I suppose I shouldn’t be too surprised that my metabolism is all revved up here at the YMCA of the Rockies. I walk most places I go, I’m on my feet most of the day at work, and I’m living at a high altitude. Bed making and toilet cleaning are tiring activities. Let me tell you.
I suppose I also shouldn’t be surprised that the additional calories thrown on top of my already quite snack-y diet scare me.
Extra calories have always scared me. Even when I was in the weight gain, meal-planning phase of eating disorder recovery, eating more than what was on my meal plan scared me (despite my therapist’s mantra, “The meal plan is the minimum.”)
Yes, I have moved away from meal planning and more into intuitive eating mode. But does it scare me to deviate from what I consider “normal?” Hell, yes, it does. Sharing some of these thoughts, and how I deal with them, for today’s What I Ate Wednesday.
Despite a full day of eating on Friday, I woke up Saturday to discover my phone (and provisional alarm clock) had died, and that I was intensely hungry. I got up and looked at the clock: 5:50. I could have gone to breakfast, but instead I dozed until 6:30.
My breakfast fall back has been oatmeal with raisins, but this morning, I discovered they had Cheerios, so I started the day with a large bowl full of one my favorite low-FODMAP cold cereals, accompanied by half a grapefruit and some vanilla soy milk.Is it weird how much I like Cheerios? I really like Cheerios.
Oh, and Yorkshire Red tea. Always.
I clocked into housekeeping at 8:15 and was sent running errands for the housekeeping guru. About 9, I munched a quick banana I had thrown into my bag the night before.And, only a few errands and what felt like very shortly later, I was headed down for lunch.
This is one of the many components of eating at the Y that makes me anxious: lunch time is 11 am. Should I eat a mid-morning snack, or should I skip it? If I get hungry at, say, 9:30, should I hold out? Should I eat a bigger lunch than I normally would because it’s early, or a small lunch than I normally would and plan for a mid-afternoon snack.
Why does eating early scare me? I guess it scares me to think I’ve eaten a large proportion of my day’s calories in the first part of the day, which makes me afraid I’ll eat more later.
Is that thinking disordered bullshit? Yes, it is. But I still think it.
Lunch Saturday morning was all wheat-and-dairy-rich options like fried chicken, mashed potatoes, macaroni and cheese, and meat loaf. So I crossed through the kitchen to the guest dining hall and got myself some bread for a gluten-free ham and cheese sandwich. Also grabbed some cherry tomatoes and cucumbers and blue cheese dressing to dip them in.After a couple hours of hanging curtains at the YMCA’s supposedly haunted Mountainside Lodge (or rather, figuring out which curtains would fit on which windows, an exhausting task), as well as inventorying the lodge’s kitchen supplies, I grabbed myself a Luna bar.I swear this isn’t the only kind I eat; it just happens to be the kind I’ve pictured on my blog the last couple of WIAWs.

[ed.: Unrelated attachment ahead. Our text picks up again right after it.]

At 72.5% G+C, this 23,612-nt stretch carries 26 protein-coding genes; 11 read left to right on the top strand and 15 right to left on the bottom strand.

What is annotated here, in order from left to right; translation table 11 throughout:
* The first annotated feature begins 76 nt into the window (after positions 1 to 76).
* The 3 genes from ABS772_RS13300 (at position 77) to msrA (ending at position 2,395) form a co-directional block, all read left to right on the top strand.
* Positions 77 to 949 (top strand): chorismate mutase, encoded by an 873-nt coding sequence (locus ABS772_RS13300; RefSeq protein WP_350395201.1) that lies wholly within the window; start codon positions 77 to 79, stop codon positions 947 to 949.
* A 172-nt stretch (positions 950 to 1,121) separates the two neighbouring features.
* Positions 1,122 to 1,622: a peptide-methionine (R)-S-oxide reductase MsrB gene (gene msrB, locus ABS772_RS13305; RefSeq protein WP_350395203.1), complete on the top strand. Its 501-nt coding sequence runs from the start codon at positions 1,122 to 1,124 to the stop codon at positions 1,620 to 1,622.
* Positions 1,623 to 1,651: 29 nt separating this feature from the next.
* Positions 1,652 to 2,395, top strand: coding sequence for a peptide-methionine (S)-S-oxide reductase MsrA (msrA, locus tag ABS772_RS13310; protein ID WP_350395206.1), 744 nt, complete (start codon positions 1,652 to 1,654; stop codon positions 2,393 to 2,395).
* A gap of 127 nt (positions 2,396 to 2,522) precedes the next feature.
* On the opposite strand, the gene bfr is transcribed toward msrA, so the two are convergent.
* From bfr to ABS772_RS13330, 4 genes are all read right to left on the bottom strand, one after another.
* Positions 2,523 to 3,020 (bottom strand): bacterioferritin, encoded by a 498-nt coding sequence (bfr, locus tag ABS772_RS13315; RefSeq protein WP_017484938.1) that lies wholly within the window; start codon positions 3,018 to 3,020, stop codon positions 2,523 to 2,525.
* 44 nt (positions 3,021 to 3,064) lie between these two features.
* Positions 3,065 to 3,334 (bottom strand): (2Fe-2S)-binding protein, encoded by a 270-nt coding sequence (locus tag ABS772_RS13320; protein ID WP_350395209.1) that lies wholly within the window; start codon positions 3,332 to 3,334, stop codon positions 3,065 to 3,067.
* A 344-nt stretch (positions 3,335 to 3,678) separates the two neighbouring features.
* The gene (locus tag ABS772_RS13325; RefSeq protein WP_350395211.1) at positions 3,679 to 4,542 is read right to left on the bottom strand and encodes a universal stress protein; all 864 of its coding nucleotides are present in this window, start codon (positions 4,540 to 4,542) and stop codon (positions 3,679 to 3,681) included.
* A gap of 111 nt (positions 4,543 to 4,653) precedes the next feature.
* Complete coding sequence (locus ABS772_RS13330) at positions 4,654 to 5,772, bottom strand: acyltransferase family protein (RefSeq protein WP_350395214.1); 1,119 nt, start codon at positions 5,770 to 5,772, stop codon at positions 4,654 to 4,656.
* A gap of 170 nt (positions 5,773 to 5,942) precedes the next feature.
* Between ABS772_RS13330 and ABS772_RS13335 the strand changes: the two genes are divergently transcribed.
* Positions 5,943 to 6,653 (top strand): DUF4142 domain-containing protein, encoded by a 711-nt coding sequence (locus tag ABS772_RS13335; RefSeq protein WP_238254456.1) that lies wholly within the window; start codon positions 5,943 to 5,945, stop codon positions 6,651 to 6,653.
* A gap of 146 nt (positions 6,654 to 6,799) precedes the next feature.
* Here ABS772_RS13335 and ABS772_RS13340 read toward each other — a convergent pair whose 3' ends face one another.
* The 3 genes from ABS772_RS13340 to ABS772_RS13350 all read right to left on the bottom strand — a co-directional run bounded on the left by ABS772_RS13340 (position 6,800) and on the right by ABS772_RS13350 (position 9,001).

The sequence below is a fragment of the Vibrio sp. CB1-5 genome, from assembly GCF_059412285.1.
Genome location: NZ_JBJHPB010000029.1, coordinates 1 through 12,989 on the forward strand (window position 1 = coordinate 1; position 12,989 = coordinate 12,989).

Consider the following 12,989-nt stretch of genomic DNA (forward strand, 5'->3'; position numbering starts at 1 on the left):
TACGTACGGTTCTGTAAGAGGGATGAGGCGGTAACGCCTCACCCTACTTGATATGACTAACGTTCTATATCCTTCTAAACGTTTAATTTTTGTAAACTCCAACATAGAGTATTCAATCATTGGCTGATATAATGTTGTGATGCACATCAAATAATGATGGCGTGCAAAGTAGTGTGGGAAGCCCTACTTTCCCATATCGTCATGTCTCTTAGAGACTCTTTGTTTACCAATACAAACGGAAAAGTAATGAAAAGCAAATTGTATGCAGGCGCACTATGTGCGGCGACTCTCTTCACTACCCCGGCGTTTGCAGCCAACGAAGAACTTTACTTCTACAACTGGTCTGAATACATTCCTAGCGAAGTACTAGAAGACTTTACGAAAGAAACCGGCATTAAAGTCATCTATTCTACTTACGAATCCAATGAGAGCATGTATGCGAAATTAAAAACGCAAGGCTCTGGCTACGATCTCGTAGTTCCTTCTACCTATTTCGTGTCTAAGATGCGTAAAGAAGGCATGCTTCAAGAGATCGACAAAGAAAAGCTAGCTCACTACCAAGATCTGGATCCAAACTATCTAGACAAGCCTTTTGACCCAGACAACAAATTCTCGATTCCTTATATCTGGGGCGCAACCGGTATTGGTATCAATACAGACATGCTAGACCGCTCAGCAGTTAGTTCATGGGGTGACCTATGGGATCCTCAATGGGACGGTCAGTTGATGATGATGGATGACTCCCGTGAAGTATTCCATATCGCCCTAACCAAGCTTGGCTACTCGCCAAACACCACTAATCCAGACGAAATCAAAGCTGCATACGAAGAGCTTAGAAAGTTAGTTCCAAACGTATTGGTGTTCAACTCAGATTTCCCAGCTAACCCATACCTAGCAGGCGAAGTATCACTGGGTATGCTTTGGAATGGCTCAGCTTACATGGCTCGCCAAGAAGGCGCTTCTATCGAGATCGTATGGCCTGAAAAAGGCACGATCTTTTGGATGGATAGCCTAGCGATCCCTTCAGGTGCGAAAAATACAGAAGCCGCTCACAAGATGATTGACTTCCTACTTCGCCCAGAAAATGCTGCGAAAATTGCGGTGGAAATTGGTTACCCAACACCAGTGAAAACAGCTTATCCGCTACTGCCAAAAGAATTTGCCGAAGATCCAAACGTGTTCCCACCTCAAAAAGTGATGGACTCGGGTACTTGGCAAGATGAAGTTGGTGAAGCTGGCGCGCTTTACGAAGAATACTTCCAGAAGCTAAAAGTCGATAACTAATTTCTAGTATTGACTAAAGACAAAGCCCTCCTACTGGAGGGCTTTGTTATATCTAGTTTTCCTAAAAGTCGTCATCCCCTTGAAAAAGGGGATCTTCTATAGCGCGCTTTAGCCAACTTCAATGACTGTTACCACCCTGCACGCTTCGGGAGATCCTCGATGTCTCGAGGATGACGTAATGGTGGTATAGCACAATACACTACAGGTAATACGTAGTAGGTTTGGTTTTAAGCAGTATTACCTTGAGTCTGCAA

On busy days in housekeeping, we often are given treats which I can’t eat (like some very delicious-looking donuts on Friday.) I’m not going to lie, the fact that I have an “excuse” not to indulge is sometimes a small comfort. Is that thought disordered bullshit? Totally.
But this afternoon, they had assorted Hershey’s candies. I can’t say no to a Reese’s peanut butter cup–and I have a hard time eating just one. So I had two.So what? I had two small pieces of candy after a hard day at work. Who cares? But two snacks in one afternoon is not “normal” for me. And so I got anxious. Again. Disordered bullshit.
I wasn’t very hungry for supper when I got off work, and I finally had enough energy to get out on a bit of a hike to Bible Point, which was lovely.Came back with appetite renewed for supper (but still stupidly anxious from those candies), and ate a supper meal of salad, Spanish rice, carnitas, hot sauce, and more blue cheese dressing. My camera got a little fogged up with the steam.I told myself I’d be done for the day. Nope. Got quite hungry in the evening, so, after making a short trip into town to make some phone calls (no cell signal here at the Y), I snacked on some Fritos I snagged from the dining hall. Didn’t get a good picture, though, because my camera was being weird.
Three full meals and four snacks in one day. It shouldn’t scare me–I know I need the energy–but it does scare me.
If there’s one thing I’ve learned about eating disorder recovery, though, it’s that the thoughts may be frustrating, but at the end of the day, it’s the behavior that counts.
For instance, I’ve been very tempted in the last couple of days to start mentally adding up all the calories I’ve consumed. It not only increases my anxiety and takes me away from the beauty of the place where I’m living, but it’s frustrating because it feels like a step backwards.
But I’m proud to say that I haven’t let those thoughts stop me from taking care of my body. I didn’t deny myself food when I was hungry (excepting circumstances when it was inconvenient to eat), and I didn’t force myself to exercise even though I was tired. I’ve eaten small to moderate meals, due to my IBS, but I’ve also made it a point to snack and haven’t denied myself richer treats. I recognize that weight change would probably trigger some anxiety for me, but also that I need to trust my body to regulate my weight and keep me healthy. And when I do experience those anxious thoughts, I now have strategies for letting them go, like reading a book, talking to friends, writing this blog, and reminded myself all the reasons I chose recovery.What do you do to help relieve anxious thoughts?
When you take food photos, do you ever end up steaming up your camera lens?